What women know about breast cancer: In the case of Ethiopia
Background & Aim: Breast cancer is the leading cause of death among women worldwide. Good knowledge of breast cancer enhances timely screening, early detection, and treatment; however, women's knowledge about breast cancer is very low. Thus, this study assesses the level of knowledge regarding breast cancer among women of childbearing age living in Jimma town.
Methods & Materials: A community based cross-sectional study was conducted in Jimma town in 2018. Respondents were identified using multistage sampling methods. Data was collected using a standard questionnaire developed by cancer research UK and used in different languages in many parts of the world. Multiple logistic regression analyses were used to identify a variable with a significant association based on OR, with 95%CI and P-value of less than 0.05.
Results: Out of 724 respondents, 686 gave their complete responses. The majority of 496 (72.3%) of the respondents were young adults with a mean age of 31, and about 307 (44.8%) of them had completed secondary school (9-12). Only 35% of respondents knew breast cancer; more specifically, 20% had knowledge of risk factors, 45% had knowledge of signs and symptoms, and 39 % had knowledge of screening methods. Maternal age, educational level, marital status, occupation, source of information, and monthly income, and positive family history of breast cancer were significantly associated with women’s breast cancer knowledge.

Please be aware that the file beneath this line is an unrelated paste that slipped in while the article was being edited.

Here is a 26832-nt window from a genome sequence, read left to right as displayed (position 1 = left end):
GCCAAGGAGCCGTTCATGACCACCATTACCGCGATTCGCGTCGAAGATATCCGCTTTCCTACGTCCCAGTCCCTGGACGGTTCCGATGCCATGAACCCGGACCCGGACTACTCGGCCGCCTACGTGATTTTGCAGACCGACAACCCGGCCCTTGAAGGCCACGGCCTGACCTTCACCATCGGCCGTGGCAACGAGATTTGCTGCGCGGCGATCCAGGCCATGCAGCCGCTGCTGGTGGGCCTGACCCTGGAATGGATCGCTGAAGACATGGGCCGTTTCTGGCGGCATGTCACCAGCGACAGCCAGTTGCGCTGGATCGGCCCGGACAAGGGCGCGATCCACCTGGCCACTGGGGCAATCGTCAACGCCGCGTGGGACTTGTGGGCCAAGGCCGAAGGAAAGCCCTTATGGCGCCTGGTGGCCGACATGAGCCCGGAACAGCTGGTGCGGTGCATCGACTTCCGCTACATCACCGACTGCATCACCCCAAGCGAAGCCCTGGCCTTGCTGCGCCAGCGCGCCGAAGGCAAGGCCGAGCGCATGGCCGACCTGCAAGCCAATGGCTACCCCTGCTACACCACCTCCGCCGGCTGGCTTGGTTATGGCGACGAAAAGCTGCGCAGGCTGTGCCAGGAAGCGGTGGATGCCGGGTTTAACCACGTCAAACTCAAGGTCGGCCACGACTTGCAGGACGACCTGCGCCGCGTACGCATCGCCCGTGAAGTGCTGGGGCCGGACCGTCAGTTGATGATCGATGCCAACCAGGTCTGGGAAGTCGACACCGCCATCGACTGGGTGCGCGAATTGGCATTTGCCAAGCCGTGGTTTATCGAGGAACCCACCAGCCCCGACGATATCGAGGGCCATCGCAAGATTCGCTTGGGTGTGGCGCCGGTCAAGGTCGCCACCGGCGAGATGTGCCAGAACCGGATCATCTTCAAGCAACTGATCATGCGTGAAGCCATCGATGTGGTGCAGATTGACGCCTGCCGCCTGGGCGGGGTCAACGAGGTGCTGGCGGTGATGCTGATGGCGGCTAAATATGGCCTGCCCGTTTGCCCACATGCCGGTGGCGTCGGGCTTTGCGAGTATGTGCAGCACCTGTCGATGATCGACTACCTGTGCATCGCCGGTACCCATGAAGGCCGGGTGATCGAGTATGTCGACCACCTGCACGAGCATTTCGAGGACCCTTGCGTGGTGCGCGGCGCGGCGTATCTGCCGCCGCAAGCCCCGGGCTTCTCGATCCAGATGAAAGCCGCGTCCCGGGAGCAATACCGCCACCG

Conclusion: Just over one-third (35%) of women are knowledgeable about breast cancer. However, women's breast cancer knowledge plays a great role in controlling before reaching an advanced stage.
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|Issue||Vol 8 No 2 (2021): Spring|
|cancer; breast cancer; knowledge|
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